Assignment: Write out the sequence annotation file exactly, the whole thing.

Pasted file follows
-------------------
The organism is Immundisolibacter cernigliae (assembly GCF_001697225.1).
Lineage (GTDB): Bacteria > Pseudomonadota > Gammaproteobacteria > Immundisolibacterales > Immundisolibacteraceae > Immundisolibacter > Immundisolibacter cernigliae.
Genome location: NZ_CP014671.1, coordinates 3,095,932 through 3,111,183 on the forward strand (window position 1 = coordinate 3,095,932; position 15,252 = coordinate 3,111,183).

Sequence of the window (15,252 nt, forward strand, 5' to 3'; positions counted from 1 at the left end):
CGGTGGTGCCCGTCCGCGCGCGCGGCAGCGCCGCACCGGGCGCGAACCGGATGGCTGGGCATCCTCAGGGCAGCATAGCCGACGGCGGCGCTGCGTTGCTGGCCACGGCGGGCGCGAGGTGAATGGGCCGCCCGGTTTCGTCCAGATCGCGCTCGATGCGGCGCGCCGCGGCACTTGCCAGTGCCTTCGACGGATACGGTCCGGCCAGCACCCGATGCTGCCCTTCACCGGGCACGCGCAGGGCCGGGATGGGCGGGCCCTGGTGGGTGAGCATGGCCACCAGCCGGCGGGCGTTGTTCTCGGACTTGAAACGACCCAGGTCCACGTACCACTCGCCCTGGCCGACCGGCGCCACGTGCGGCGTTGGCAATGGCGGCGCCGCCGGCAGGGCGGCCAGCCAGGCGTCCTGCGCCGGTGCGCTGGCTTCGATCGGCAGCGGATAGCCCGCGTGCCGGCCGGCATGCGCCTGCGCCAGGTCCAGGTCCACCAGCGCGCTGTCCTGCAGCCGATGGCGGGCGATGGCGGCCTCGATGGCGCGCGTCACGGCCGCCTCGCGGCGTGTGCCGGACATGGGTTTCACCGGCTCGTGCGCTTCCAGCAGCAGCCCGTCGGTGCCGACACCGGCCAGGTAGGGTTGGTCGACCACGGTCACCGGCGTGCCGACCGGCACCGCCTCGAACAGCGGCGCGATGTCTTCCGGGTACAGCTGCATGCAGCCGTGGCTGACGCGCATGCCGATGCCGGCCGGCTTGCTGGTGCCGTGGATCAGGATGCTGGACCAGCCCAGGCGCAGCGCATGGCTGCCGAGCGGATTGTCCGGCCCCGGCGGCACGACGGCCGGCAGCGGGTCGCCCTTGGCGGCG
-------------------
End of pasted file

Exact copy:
The organism is Immundisolibacter cernigliae (assembly GCF_001697225.1).
Lineage (GTDB): Bacteria > Pseudomonadota > Gammaproteobacteria > Immundisolibacterales > Immundisolibacteraceae > Immundisolibacter > Immundisolibacter cernigliae.
Genome location: NZ_CP014671.1, coordinates 3,095,932 through 3,111,183 on the forward strand (window position 1 = coordinate 3,095,932; position 15,252 = coordinate 3,111,183).

Sequence of the window (15,252 nt, forward strand, 5' to 3'; positions counted from 1 at the left end):
CGGTGGTGCCCGTCCGCGCGCGCGGCAGCGCCGCACCGGGCGCGAACCGGATGGCTGGGCATCCTCAGGGCAGCATAGCCGACGGCGGCGCTGCGTTGCTGGCCACGGCGGGCGCGAGGTGAATGGGCCGCCCGGTTTCGTCCAGATCGCGCTCGATGCGGCGCGCCGCGGCACTTGCCAGTGCCTTCGACGGATACGGTCCGGCCAGCACCCGATGCTGCCCTTCACCGGGCACGCGCAGGGCCGGGATGGGCGGGCCCTGGTGGGTGAGCATGGCCACCAGCCGGCGGGCGTTGTTCTCGGACTTGAAACGACCCAGGTCCACGTACCACTCGCCCTGGCCGACCGGCGCCACGTGCGGCGTTGGCAATGGCGGCGCCGCCGGCAGGGCGGCCAGCCAGGCGTCCTGCGCCGGTGCGCTGGCTTCGATCGGCAGCGGATAGCCCGCGTGCCGGCCGGCATGCGCCTGCGCCAGGTCCAGGTCCACCAGCGCGCTGTCCTGCAGCCGATGGCGGGCGATGGCGGCCTCGATGGCGCGCGTCACGGCCGCCTCGCGGCGTGTGCCGGACATGGGTTTCACCGGCTCGTGCGCTTCCAGCAGCAGCCCGTCGGTGCCGACACCGGCCAGGTAGGGTTGGTCGACCACGGTCACCGGCGTGCCGACCGGCACCGCCTCGAACAGCGGCGCGATGTCTTCCGGGTACAGCTGCATGCAGCCGTGGCTGACGCGCATGCCGATGCCGGCCGGCTTGCTGGTGCCGTGGATCAGGATGCTGGACCAGCCCAGGCGCAGCGCATGGCTGCCGAGCGGATTGTCCGGCCCCGGCGGCACGACGGCCGGCAGCGGGTCGCCCTTGGCGGCG